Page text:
16. The comment that Eevi was “maneuvering for enforceability points” has evident force in the circumstances that the point is now taken (on a false basis of fact) in the annulment proceedings. Had Eevi shown its expert transcripts of the evidence given by Edward’s witnesses of fact (as it was free to do), it would not be in a position to take the point that there was a lack of equality. It is plain, if I may say so, that Eevi took the decision not to show their experts those transcripts with the intention that it should be able, at the enforcement stage, to assert inequality of treatment at the tribunal hearing. Eevi’s conduct in this respect points strongly to the conclusion that it is willing to take whatever course seems to likely to further its own interests; without regard to the ordinary considerations of commercial morality or the proper conduct of the arbitration proceedings into which it had entered, ostensibly in good faith.
17. Ms N takes a number of other points. She points to the corporate structure in the Eevi group, which makes it easy to move assets within the group so that they are outside of the reach of the DIFC Courts notwithstanding that Eevi is a DIFC registered company; and to a past history of the misuse of a project development loan and of transferring funds to directors and shareholders within the group. Taken together, I am left in no doubt on the material before me that this is a case in which the Defendant is likely, if it can, to dissipate its assets within the DIFC in order to defeat the enforcement of the arbitration award. Put shortly, there is ample motive to do that – in order to avoid the enforcement against substantial assets in the DIFC of an award of some US$ 225 million; there is ample opportunity to do that, given the corporate structure within which Eevi operates; and there is “form”, in the sense of a past history of willingness to do whatever best serves Eevi’s interest without regard to ordinary commercial morality. In those circumstances, I think it right to grant the freezing order as sought.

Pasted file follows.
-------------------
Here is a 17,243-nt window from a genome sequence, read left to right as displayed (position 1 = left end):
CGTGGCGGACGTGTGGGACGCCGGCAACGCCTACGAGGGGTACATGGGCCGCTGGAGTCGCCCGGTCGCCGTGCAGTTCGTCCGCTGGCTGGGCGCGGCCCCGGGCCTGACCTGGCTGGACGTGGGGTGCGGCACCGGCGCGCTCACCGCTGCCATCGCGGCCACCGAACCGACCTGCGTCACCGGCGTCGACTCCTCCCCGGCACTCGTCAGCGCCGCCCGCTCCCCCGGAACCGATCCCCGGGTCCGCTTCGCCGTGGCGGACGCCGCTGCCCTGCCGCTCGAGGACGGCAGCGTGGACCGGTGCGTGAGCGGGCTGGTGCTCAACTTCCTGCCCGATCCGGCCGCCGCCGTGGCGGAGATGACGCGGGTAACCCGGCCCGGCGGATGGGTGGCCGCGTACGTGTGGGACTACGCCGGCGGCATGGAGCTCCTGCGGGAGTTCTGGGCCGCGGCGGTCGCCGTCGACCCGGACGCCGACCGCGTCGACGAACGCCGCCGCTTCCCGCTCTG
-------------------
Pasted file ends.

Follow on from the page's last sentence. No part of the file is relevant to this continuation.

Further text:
18. There are a few alterations or amendments to the draft order that has been put before the Court; but, subject to those alterations, which were canvased in the course of the hearing, I make the order in the form sought, with a return date of Monday 14 September 2015.
19. I do not, at this stage, think it appropriate to require the Claimant’s cross-undertaking to be supported by security. The Order which I make restrains Eevi from dealing with its assets until after the conclusion of the hearing on Monday. It seems to me unlikely that there will be any substantial damage suffered in that short period over the weekend. I do not, of course, rule out the possibility that the Defendant may make an application for security on Monday or thereafter. If it does, that matter will be considered by the Court when that hearing takes place.
Date of Issue: 10 September 2015